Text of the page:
How to Turn a Weakness Into a Strength

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Want to peek behind the curtain a bit?

When we do, here’s what we see.

Net worth

A graph that reveals everyone is getting poorer. While this is an analysis of the US economy’s performance, it’s a trend we see throughout the developed world.

Admittedly, the graph only covers the two years between 2009 and 2011 (there’s always a lag in analysis with big data like this), but this trend isn’t recent.

It’s a direction we’ve been going in for decades.  Indeed, median household wealth is less than it was in 1980!

The durability of this trend means that it doesn’t matter which political party is in control of our governments, they have all failed.

What does this mean?

This economic buzzsaw will devour an increasing number of us every year.

NOTE:  This decline is a big reason why many people are so anxious and fearful about the future.  They can feel the ground give way beneath their feet, but they can’t seem to identify the culprit.

How do we reverse this?  How do we become prosperous when the global system is dragging us down?

We turn a weakness into a strength.

One BIG weakness is many of us are burdened with is a house that’s simply an empty box that holds our stuff.  It’s actually a cost center and not a true asset.

To turn this weakness into a strength, we need to build resilient homes.

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A resilient home produces food, energy, water, and products.  It provides more options, sources of income, and insulates you  from failure.

When should you start?  Now.  Don’t wait.  The global economy isn’t.




JR Small

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  • Michael Grace

    “The durability of this trend means that it doesn’t matter which political party is in control of our governments, they have all failed.”

    When we can get everyone to really understand that, we will see amazing things happen. Resilience FTW!!

  • DC Sleeper

    I have always used my home as a base to make money from, somehow.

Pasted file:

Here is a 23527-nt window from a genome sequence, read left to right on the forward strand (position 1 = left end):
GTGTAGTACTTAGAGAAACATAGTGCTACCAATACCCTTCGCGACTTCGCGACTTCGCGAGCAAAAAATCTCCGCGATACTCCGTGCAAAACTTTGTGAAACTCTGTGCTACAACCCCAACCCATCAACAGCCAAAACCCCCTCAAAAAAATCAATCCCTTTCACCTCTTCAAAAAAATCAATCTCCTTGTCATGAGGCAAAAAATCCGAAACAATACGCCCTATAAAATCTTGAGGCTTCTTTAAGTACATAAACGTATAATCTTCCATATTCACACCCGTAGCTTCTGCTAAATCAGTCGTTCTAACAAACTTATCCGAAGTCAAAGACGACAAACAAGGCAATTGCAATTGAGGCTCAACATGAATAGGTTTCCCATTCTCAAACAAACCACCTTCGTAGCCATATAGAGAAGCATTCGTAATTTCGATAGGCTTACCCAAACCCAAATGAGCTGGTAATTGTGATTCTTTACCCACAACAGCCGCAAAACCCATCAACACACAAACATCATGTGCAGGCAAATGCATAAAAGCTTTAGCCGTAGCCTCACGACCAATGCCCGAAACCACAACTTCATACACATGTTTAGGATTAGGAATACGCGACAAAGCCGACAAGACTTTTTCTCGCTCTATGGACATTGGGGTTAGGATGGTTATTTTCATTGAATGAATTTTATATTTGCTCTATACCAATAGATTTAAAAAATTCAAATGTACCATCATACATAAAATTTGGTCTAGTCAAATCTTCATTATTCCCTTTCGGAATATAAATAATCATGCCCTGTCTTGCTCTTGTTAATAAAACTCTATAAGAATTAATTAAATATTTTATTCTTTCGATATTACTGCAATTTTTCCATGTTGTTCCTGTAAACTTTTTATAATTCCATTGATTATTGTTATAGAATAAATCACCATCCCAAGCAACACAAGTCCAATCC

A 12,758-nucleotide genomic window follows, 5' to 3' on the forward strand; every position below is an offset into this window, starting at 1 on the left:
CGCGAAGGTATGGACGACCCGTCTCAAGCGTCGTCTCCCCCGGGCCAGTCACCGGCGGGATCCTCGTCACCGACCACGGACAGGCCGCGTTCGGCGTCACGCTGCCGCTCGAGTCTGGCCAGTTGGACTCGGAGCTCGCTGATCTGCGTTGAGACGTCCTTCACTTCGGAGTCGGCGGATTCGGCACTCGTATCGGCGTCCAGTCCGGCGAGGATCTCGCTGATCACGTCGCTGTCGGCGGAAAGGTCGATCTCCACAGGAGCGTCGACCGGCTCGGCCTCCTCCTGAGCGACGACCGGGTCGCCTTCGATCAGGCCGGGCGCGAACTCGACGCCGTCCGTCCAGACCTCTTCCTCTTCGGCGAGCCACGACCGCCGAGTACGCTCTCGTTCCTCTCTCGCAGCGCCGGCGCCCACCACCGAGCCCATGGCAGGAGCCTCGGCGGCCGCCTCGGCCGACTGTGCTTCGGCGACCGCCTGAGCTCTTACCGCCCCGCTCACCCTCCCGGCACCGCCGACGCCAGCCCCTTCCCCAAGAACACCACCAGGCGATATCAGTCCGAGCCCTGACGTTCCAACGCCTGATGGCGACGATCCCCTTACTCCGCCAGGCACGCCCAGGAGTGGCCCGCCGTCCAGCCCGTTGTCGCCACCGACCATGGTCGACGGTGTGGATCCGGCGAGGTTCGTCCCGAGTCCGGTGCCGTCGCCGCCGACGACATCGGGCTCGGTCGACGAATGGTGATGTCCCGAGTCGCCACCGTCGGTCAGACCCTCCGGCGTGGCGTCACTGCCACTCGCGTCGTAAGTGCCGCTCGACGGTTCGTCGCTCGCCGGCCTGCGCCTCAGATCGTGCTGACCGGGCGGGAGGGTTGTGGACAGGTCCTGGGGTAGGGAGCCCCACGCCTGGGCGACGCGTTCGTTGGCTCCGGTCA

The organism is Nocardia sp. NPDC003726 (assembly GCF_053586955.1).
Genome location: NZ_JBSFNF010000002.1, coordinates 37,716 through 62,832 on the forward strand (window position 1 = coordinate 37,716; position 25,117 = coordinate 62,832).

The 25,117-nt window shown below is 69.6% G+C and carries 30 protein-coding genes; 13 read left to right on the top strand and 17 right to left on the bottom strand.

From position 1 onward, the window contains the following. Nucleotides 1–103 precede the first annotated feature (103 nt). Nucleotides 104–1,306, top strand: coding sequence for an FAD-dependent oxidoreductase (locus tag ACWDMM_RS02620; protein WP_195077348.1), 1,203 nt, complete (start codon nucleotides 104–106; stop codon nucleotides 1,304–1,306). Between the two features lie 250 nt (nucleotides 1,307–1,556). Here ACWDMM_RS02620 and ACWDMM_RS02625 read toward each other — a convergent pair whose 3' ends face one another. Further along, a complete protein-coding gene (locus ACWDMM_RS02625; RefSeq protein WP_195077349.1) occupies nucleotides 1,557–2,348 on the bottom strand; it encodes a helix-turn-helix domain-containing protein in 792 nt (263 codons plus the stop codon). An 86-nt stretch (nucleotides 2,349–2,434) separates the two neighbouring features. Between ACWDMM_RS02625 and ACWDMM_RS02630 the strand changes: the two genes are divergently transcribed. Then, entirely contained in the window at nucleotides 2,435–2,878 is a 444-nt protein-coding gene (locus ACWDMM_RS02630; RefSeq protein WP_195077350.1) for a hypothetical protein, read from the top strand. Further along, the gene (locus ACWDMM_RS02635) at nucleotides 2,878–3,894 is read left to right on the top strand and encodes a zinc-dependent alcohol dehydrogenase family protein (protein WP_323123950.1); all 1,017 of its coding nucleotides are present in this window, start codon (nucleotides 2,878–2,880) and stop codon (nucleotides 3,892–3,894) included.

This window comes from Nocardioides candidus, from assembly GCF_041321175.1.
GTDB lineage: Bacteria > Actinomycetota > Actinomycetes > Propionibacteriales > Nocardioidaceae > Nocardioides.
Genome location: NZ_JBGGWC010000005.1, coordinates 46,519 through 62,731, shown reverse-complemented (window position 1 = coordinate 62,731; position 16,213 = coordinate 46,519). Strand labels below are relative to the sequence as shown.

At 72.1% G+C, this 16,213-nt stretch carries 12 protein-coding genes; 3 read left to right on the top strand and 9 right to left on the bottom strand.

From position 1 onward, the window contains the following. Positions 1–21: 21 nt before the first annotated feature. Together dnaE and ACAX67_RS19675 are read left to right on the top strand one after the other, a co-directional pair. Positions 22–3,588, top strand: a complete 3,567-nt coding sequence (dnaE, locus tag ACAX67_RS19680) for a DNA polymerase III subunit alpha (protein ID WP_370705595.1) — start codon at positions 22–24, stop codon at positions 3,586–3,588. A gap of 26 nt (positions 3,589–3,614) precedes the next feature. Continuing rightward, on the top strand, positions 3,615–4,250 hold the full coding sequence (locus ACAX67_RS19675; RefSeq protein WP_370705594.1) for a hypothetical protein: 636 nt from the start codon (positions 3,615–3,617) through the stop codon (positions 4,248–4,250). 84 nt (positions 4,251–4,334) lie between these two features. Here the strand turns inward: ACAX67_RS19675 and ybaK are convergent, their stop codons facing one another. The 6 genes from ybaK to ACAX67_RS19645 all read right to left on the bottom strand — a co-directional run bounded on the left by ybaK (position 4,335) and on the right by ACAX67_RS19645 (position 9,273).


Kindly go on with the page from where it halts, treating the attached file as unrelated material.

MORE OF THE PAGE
It is good that you are exposing people to this principle.

    I enjoy your series, keep it up.

  • Ranvena

    Thank you for pointing out something that a lot of people don’t seem to pick up on.. that any political ‘party’ isn’t going to magically fix our lives. Great article thanks!

  • Sherry

    An important post, and I’m glad to share it.

  • Jeannie

    OOH! This is good! I’m doing a” searching and fearless” inventory of this place as though it were a business and the most surprising thing is how I get vague when observing stuff that’s inefficient! Thus far I’m pretty good with not a lot of stuff but what I’m squandering is all this space. Also surprising is that the shed where all tools and working outside stuff is is thus far the sweet spot…streamlined and very useable. The attic is empty but would make a great ham radio area except for the heat( I’m in Connecticut) The kitchen seems to be the hub but could work better for big stuff like canning and freezing projects. The front porch is completely unused but could be a great place to sell overflow from the garden..the living room is a total waste.. I’ve got these GIANT potted plants that sit in a window which would be perfect for the sewing machine and it goes on and on. Thank for the inspiring idea I’ll continue this process until all the waste is revealed !! Very good for character building

    • John Robb

      Jeannie, Sounds like you are definitely on the right track. JR

  • Brian Gallimore

    Like your articles and direction John Robb! Thanks for creating and sharing.

  • jorge juan

    Dear Jonh

    We are a community in Castilla, Spain, We are working in the building of a self sufficient prototipe that will be finish this September. We will work in open source.

    If interested, visite our blog: Pan y Trillar